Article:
US Stock Indexes Close Lower on Mixed Company Earnings
A choppy day of trading on Wall Street ended Tuesday with stocks closing lower after a sell-off in technology stocks strengthened toward the end of the day.
That late-afternoon burst of selling erased modest gains for the market, which was coming off two weeks of gains.
The major indexes wavered for much of the day between small gains and losses as investors weighed a mixed batch of earnings reports from McDonald’s, Procter & Gamble and other big companies.
Weak profits and sales pulled shares in McDonald’s lower.
#USDCNH futures at @HKEXGroup have traded below their 50-day moving average for two weeks after trading above it for about two months. Has the trend changed? #Renminbi #USD #CNH #FX #China pic.twitter.com/tlTQyEm9OH
— Trading Technologies (@Trading_Tech) October 23, 2019
Meanwhile, traders bid up shares in Procter & Gamble after the consumer products maker raised its profit forecast for the year following surprisingly good third-quarter earnings.
“We’re still waiting to see how earnings season shakes out,” said Karyn Cavanaugh, senior markets strategist at Voya Investment Management.
There’s been a couple of misses.”
The S&P 500 index fell 10.73 points, or 0.4%, to 2,995.99. The index spent most of the day at or above 3,000 and briefly climbed 0.3% before the late-afternoon slide.
The Dow Jones Industrial Average dropped 39.54 points, or 0.2%, to 26,788.10.
The Nasdaq, which is heavily weighted with technology stocks, bore the brunt of the selling, losing 58.69 points, or 0.7%, to 8,104.30.
Smaller company stocks fared better than the rest of the market.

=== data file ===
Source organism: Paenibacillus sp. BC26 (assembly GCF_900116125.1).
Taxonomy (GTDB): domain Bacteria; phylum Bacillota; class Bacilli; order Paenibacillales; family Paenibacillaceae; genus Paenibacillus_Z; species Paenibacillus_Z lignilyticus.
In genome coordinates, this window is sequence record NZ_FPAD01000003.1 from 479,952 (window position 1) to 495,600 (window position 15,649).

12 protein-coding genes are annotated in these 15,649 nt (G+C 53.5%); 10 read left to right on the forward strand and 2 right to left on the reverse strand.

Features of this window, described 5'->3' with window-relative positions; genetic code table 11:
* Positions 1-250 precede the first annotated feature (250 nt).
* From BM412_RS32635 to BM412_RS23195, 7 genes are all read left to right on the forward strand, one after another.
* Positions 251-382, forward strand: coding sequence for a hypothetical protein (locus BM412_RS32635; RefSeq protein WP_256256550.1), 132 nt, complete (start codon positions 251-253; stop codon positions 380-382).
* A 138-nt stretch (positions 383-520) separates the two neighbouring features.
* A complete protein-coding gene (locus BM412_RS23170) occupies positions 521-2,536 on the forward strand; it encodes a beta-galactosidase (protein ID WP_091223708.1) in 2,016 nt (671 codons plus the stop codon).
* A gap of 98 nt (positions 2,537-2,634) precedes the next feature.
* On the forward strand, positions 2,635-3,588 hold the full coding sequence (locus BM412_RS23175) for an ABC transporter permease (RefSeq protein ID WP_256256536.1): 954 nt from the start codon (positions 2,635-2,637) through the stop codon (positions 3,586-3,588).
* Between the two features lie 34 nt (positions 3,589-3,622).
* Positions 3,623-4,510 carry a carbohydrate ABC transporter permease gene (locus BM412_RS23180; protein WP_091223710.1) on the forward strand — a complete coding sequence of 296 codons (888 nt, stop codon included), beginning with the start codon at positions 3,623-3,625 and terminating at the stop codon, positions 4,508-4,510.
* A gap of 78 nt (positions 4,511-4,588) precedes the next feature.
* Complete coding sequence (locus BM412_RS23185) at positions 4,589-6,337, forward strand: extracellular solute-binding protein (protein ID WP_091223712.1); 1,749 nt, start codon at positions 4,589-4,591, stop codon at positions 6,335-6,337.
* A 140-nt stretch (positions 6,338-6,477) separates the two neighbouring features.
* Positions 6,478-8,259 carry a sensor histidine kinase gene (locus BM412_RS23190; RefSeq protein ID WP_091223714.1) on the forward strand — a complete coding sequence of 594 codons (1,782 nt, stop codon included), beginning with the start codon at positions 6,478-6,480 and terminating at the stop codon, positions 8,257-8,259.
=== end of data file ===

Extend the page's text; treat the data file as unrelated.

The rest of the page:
Bond prices rose.
Investors have been shifting their focus to corporate earnings reports as they wait for developments in the trade negotiations between the U.S. and China.
Optimism over the latest round of talks, which for now have at least prevented the costly conflict from escalating further, helped put investors in a buying mood in recent weeks.
Analysts came into this latest earnings season expecting profits to decline overall for companies in the S&P 500.
Earnings growth fell slightly in the first and second quarters, according to data from FactSet, which was better than Wall Street’s expectation at the start of those reporting seasons.
“The market really moves on earnings,” Cavanaugh said.
While some of the company earnings on Tuesday were surprisingly good, a few large companies gave investors disappointing results that tipped the market into the red.
McDonald’s slid 5% after reporting that its third-quarter profit and revenue fell short of Wall Street’s forecast.
Travelers sank 8.3% after the insurance company reported earnings that fell far short of analysts’ forecast.
Companies with stronger quarterly results fared better.
Biogen soared 26.1% after the biotechnology giant handily beat Wall Street’s third-quarter profit and revenue forecasts.
The company’s gains gave a strong shot to the broader health care sector.
Procter & Gamble rose 2.6% on its solid quarterly report card.
The busy week of earnings continues Wednesday with reports from Boeing, Caterpillar, and Microsoft.
Technology companies accounted for most of the selling on Tuesday. Microsoft dropped 1.5%.
Communications services stocks also helped pull the market lower.
Facebook lost 3.9% following news that a state-level antitrust investigation into the social networking giant now has the backing of a bipartisan group of 47 attorneys general.
Benchmark crude oil rose 90 cents to settle at $54.21 a barrel.
Wholesale gasoline was unchanged at $1.61 per gallon.
Heating oil was unchanged at $1.94 per gallon.
Natural gas rose 3 cents to $2.27 per 1,000 cubic feet.
Gold fell 70 cents to $1,481.70 per ounce, silver fell 9 cents to $17.44 per ounce and copper fell 2 cents to $2.62 per pound.
The dollar fell to 108.46 Japanese yen from 108.58 yen on Monday.
Stocks in Europe finished higher after British lawmakers on Tuesday approved Prime Minister Boris Johnson’s Brexit deal in principle.
British Prime Minister Boris Johnson says he will “pause” the government’s planned Brexit legislation.